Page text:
Ealing Council has ended the trial West Ealing South Low Traffic Neighbourhood (LTN 21) and promises local people will have the final say on control measures in their communities.
The move follows a decision by the London Borough of Hounslow to close Swyncombe Avenue for a period of two months. Swyncombe Avenue, which is the key southern link between Hounslow and Ealing on the southern border of the LTN, is closing to eastbound traffic on Monday for at least two months for road works.
Ealing Council said this closure made LTN 21 unworkable.
The Low Traffic Neighbourhood was over the weekend, before the Swyncombe closure, with traffic controls restored to how they were before the LTN was brought in.
The council acknowledged that implementation of LTNs has caused significant division within local communities. There are areas of Hanwell and West Ealing where local support remains for active travel measures. Long-term plans to encourage active travel are at risk of failure in the future if they do not achieve community support.
The council said will be looking to consult on smaller sections of LTN 21 that local people have told it are successful. Residents will be consulted before implementation, and nothing will be installed until after local residents have had the final say.
Local people have been promised a final say on the trial schemes. This will be achieved via a Controlled Parking Zone (CPZ) style consultation on each LTN in the borough, keeping schemes that work and are supported, and removing those that do not.
Ealing Council’s new Labour leader Peter Mason said: “Ealing Council promised to listen to local people’s views on active travel initiatives like LTNs, and we have done just that. The decision on LTN 21 has been brought forward because of the closure of Swyncombe Avenue.
“Remaining LTNs will be subject to a CPZ style consultation, with a vote for local people on whether they think the LTNs will work in their neighbourhoods.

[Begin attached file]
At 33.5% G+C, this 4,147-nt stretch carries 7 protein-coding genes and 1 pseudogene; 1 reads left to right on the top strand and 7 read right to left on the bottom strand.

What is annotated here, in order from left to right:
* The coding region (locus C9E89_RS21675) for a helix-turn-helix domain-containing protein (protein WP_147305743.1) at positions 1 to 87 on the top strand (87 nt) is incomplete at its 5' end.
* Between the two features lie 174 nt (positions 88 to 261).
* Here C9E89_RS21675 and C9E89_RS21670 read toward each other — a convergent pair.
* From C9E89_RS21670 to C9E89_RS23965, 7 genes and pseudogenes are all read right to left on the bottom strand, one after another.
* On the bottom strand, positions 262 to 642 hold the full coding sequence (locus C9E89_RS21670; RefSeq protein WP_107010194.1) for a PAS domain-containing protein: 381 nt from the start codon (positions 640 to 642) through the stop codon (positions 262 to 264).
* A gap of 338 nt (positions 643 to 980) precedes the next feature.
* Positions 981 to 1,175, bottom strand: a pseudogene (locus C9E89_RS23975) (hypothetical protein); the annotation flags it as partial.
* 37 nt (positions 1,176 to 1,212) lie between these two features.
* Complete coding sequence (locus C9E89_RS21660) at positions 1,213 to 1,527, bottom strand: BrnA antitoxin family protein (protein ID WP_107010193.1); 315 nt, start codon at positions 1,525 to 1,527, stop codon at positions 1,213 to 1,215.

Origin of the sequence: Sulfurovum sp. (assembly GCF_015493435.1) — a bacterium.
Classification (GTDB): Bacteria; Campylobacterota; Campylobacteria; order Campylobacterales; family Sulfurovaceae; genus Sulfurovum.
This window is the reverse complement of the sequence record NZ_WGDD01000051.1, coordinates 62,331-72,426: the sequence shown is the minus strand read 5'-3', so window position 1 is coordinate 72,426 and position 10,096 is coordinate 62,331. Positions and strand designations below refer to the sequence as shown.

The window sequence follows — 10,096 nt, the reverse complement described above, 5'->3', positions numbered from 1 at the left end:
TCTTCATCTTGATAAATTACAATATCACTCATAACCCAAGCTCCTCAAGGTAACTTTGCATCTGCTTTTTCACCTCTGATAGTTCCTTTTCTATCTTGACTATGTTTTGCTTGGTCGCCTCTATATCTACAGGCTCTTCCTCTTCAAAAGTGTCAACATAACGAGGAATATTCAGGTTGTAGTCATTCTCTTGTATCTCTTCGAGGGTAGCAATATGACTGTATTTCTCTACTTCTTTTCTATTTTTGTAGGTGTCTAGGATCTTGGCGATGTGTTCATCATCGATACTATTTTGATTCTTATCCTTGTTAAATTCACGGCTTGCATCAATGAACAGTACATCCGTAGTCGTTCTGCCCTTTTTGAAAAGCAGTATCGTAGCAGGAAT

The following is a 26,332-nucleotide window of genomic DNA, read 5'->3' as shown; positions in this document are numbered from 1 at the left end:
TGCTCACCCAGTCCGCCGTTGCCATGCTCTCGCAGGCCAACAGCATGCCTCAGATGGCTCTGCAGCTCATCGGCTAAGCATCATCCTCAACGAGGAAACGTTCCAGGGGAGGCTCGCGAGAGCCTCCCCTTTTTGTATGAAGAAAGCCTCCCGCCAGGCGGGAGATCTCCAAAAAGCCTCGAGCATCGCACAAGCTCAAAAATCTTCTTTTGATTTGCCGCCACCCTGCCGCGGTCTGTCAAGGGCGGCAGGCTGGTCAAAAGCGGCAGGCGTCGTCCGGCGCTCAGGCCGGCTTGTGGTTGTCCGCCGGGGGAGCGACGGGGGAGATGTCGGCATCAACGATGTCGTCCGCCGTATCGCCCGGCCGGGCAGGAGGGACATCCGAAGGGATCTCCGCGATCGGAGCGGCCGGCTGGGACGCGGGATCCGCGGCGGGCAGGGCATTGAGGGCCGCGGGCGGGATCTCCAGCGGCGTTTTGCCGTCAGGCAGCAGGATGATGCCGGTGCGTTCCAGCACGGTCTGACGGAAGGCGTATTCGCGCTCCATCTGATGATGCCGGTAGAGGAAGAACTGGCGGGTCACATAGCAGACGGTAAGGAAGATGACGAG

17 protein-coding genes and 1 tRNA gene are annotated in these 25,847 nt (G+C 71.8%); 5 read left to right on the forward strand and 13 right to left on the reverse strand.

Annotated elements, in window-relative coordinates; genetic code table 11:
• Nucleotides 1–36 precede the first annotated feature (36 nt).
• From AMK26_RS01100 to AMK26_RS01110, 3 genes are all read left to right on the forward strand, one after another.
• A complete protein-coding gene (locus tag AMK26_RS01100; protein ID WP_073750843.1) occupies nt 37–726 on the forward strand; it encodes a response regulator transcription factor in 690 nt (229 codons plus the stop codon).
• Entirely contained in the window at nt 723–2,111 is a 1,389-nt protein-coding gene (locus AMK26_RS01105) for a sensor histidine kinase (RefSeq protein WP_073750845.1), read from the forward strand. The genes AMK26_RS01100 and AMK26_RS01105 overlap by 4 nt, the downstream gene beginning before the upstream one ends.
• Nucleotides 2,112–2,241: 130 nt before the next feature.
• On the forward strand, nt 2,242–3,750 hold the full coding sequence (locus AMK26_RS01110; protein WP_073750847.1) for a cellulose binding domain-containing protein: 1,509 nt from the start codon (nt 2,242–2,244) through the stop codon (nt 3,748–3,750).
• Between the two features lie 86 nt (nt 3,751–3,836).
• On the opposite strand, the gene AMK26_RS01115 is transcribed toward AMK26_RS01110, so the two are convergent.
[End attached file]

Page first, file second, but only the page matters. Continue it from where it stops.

“I’ve pledged that the council I lead will be open, transparent and inclusive. That means being honest about what works and what doesn’t. This decision is about giving local people control over change in their neighbourhoods. Our commitment to tackling the climate emergency and enabling active travel and cycling remains unchanged, but we know we must take people with us.”
The new council leadership has met with representatives from CAMTAG, Ealing Cycling Campaign, One Ealing and Ealing Better Streets to hear views on all sides of the LTN issue in Ealing.
Ealing Council’s new leadership said it is committed to active travel and tackling climate change, with School Streets, cycling infrastructure and low traffic neighbourhoods are forming part of its agenda to tackle the climate emergency. Ealing Council declared a climate emergency in 2019 and is committed to reaching net zero carbon by 2030.
Cllr Deirdre Costigan, cabinet member for climate action, said: “We are more committed than ever to tackling the climate emergency and reaching our goal of net carbon neutral by 2030. But tackling the climate emergency means we will all have to make changes to our lives, and as a council we will need to work much harder to persuade and encourage people to reduce reliance on unnecessary car journeys.”
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